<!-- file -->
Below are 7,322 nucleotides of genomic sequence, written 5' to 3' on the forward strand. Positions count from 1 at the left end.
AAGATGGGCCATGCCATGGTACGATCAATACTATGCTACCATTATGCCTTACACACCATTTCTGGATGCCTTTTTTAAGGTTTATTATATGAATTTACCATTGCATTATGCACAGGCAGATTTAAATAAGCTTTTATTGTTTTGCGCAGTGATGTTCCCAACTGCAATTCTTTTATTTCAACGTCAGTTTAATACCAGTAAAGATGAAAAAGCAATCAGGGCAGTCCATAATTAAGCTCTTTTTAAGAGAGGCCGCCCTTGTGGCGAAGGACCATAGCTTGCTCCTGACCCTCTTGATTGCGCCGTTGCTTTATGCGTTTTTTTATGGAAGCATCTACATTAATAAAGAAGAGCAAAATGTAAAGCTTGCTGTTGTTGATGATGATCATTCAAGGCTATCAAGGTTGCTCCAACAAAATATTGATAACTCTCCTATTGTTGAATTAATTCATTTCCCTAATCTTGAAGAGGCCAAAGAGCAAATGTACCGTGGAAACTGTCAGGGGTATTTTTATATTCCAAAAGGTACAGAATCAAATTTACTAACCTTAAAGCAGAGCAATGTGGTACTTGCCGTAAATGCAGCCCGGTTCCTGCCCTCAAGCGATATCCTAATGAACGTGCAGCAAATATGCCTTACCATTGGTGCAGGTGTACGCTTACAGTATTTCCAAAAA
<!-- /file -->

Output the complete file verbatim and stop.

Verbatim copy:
Below are 7,322 nucleotides of genomic sequence, written 5' to 3' on the forward strand. Positions count from 1 at the left end.
AAGATGGGCCATGCCATGGTACGATCAATACTATGCTACCATTATGCCTTACACACCATTTCTGGATGCCTTTTTTAAGGTTTATTATATGAATTTACCATTGCATTATGCACAGGCAGATTTAAATAAGCTTTTATTGTTTTGCGCAGTGATGTTCCCAACTGCAATTCTTTTATTTCAACGTCAGTTTAATACCAGTAAAGATGAAAAAGCAATCAGGGCAGTCCATAATTAAGCTCTTTTTAAGAGAGGCCGCCCTTGTGGCGAAGGACCATAGCTTGCTCCTGACCCTCTTGATTGCGCCGTTGCTTTATGCGTTTTTTTATGGAAGCATCTACATTAATAAAGAAGAGCAAAATGTAAAGCTTGCTGTTGTTGATGATGATCATTCAAGGCTATCAAGGTTGCTCCAACAAAATATTGATAACTCTCCTATTGTTGAATTAATTCATTTCCCTAATCTTGAAGAGGCCAAAGAGCAAATGTACCGTGGAAACTGTCAGGGGTATTTTTATATTCCAAAAGGTACAGAATCAAATTTACTAACCTTAAAGCAGAGCAATGTGGTACTTGCCGTAAATGCAGCCCGGTTCCTGCCCTCAAGCGATATCCTAATGAACGTGCAGCAAATATGCCTTACCATTGGTGCAGGTGTACGCTTACAGTATTTCCAAAAA